That said, while professionals fight to be accepted into a company or a production by going through the gauntlet of auditions (thus filtering the less strong dancers and ultimately getting PAID to perform), the students PAY to participate in these showcases. So with the price tag comes a certain expectation for the time and money invested. One may come to “expect” a certain level of treatment from the choreographer and it will feel like a let down when you are positioned in an order that is different from where you expected you should be. Again, this may have nothing to do with the your level of dance – the teacher could be looking at you as a certain tone or color, which may work in a place you least expected. That should not imply how you are as a dancer, but as amateur performers, the interpretation can easily turn into a personal one.
In these group settings, deep into the rehearsal after the staging has been done, you can sometimes FEEL the tension vibrating amongst the unhappy dancers like a ominous low hum. It’s easy to be drawn into their darkness, but the only way to get through it is to just simply focus on doing your own damn best and keep in line with music and steps with the rest of the group. If you end up being in the smaller group or even given a solo to dance? Fantastic. You now have the responsibility to be consistently GREAT now that you are given that part.
IS ATTENDING REHEARSALS OPTIONAL?
Another thing about open level student showcases is that we are given roughly 2 months to learn and rehearse the choreography for the show. You would think 2 months (once or twice a week) would be a pretty good time spent on learning a single 3 minute piece to music. Obviously if you were a professional you would be handling 4 – 5 (maybe more?) different pieces to learn and rehearse on a DAILY basis before it is put on stage. Probably practicing for months with careful detailing and constant notes.
With a large group of students, what’s curious is that some individuals feel it’s OKAY to miss a few rehearsals. Some meander into the studio half way through the rehearsal. Missing members from a group section causes havoc when trying to coordinate unity and composition. You just can’t simply dance around someone who is not there and it is unpredictable how they will space themselves during the dance. To boot, they won’t fully remember the new section so collisions could easily happen.
Some of those who openly miss rehearsals casually ask other members to show what they had missed that day. If you are a skilled dancer, catching up on steps isn’t such an issue. But if I may reiterate… we have novices who openly miss rehearsals. Getting them up to speed on a large missing section is like assisting a new climber up Mount Everest. You may never get there in time before the storm hits. In one rehearsal, a guy showed up 15 minutes before we finished for the night. When the teacher asked his students for questions after the rehearsals wrapped up, the kid raised his hand and said (in front of everyone)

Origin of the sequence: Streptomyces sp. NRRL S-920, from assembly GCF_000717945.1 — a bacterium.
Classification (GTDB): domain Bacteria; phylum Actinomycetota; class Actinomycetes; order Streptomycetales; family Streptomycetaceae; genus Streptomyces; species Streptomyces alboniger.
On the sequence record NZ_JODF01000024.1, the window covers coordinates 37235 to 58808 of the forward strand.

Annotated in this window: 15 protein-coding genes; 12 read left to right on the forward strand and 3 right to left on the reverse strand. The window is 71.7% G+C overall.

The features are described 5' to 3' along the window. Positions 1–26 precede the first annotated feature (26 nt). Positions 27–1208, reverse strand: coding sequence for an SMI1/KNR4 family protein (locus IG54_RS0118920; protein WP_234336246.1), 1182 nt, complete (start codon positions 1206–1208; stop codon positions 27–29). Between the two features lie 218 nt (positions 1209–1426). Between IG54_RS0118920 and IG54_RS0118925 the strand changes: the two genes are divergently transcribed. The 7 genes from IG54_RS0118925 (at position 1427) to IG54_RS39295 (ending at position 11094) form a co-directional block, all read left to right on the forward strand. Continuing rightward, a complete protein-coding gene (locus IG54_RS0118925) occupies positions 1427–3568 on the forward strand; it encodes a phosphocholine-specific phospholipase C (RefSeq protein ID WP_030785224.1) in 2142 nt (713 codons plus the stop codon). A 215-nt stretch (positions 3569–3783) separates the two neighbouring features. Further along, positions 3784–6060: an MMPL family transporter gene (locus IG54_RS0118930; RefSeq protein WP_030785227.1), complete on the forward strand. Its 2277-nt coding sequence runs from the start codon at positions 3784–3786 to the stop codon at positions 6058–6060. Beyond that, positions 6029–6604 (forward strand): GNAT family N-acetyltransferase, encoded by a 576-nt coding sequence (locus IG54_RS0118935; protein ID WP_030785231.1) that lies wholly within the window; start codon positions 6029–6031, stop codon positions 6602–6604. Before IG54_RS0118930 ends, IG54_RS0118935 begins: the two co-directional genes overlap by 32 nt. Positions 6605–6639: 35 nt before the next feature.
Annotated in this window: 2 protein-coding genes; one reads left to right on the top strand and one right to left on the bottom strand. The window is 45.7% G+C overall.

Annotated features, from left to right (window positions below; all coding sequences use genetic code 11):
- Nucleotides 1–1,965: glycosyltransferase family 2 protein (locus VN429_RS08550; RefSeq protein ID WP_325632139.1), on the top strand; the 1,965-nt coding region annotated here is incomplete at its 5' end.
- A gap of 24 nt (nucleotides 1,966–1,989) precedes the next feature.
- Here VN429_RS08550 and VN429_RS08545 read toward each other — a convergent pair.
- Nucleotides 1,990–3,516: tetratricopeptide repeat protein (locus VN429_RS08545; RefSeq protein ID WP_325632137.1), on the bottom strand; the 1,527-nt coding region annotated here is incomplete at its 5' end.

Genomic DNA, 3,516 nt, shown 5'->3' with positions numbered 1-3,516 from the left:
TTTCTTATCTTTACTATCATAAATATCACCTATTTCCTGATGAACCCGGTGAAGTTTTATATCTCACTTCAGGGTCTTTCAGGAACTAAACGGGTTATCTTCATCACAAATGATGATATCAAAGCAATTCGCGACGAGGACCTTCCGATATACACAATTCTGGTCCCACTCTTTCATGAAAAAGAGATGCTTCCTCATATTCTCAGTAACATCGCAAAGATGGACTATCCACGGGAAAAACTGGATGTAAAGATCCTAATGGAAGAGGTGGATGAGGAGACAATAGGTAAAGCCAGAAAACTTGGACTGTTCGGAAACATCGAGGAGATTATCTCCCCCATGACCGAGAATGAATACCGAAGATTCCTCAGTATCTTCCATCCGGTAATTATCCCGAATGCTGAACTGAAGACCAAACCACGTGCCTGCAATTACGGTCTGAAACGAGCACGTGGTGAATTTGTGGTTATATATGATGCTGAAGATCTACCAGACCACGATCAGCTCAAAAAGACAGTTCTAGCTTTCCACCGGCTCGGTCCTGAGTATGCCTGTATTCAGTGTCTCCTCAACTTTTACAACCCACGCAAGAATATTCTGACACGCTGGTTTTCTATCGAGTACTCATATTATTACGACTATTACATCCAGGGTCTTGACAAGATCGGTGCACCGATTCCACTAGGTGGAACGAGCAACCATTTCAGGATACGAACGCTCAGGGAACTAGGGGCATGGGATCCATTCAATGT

“Yes. I need someone to teach me EVERYTHING up to this point”
Mind you… he said this after we had already learned 80% of the piece.
WHAT… THE HELL ?
If there was a cannon and this guy was to be the ball, I’m sure his ass would have been jettisoned out of it so far it would’ve reached Alaska. Granted this was the same individual who tapped me on my shoulder right before going out on stage, asking me if he was going out with the second group.
I wanted roll my eyes and say:
“How the BLOODY FUCK should I know?”
but instead I kept my calm and replied with a shrug, “I don’t know. I wasn’t paying attention to your part”.
THE (STAGE) WINGS
Interesting part about a piece that uses a lot of exit and entries from wings is the traffic. First of all, you need to remember that the audience from the side can see you if you stand too close to the edge of the wings. In one performance, our teacher told us that he could see some of us standing there like toy soldiers, waiting for our cue to come out. Watching the videos after, some dancers looked like they were Pez candies, waiting to be popped out 😀
Then there is the dynamics of groups or individuals coming out while others are going in – from the same entrance. During one performance, we were hit by a severe storm that shut down the city on the day of our show, hence also forcing a schedule change for performance dates. Because most of us have day jobs, the schedule change made some dancers unable to attend one, if not both dates. That made for an interesting impromptu change of plans on stage.
On one day we had one half of the group perform. Then the next day it was the other set that came on. It wasn’t really made clear who would be on stage that day and who was not. Again, may I remind you that we are NOT professionals and since some have decided that they did not need to be in all of the rehearsals, we had huge odds stacked up against us. No pun intended, but we were totally “winging” the performance. Our first performance – for what it was worth – went “okay”. No collisions, though a few individuals blanked out on stage because some of their team mates were missing. However, when my group was about to step out, we suddenly found ourselves facing a cluster of other dancers coming towards us. They should’ve been exiting on the entrance next to us but somehow, someone decided our wing was better to exit. How we did not have a massive collision was a complete miracle.